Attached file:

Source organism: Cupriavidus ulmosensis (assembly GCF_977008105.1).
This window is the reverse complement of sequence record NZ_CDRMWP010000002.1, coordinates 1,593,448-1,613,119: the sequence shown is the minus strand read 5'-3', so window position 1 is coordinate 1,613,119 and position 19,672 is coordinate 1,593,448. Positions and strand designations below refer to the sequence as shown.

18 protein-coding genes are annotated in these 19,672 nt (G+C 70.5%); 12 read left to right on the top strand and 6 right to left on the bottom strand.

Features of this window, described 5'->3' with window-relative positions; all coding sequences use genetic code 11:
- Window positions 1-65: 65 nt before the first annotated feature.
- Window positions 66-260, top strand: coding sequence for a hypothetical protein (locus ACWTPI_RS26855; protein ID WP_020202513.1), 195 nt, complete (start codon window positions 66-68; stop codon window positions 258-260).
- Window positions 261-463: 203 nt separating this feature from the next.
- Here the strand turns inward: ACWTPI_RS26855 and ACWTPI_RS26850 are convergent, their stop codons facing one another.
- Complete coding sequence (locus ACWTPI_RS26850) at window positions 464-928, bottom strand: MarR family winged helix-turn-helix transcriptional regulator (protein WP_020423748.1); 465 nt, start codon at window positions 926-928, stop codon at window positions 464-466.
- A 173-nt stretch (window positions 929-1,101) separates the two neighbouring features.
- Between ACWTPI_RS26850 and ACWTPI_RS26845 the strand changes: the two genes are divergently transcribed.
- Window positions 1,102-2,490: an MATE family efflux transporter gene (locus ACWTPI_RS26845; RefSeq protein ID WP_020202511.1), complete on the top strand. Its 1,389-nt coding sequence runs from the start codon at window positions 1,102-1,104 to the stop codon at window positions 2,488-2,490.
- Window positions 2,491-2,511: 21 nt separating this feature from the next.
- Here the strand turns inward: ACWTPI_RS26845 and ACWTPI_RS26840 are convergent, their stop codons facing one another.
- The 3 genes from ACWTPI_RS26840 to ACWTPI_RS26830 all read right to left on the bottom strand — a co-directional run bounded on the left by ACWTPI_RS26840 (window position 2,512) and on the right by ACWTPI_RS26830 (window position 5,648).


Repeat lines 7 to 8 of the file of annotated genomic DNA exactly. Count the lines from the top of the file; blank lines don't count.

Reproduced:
- Window positions 261-463: 203 nt separating this feature from the next.
- Here the strand turns inward: ACWTPI_RS26855 and ACWTPI_RS26850 are convergent, their stop codons facing one another.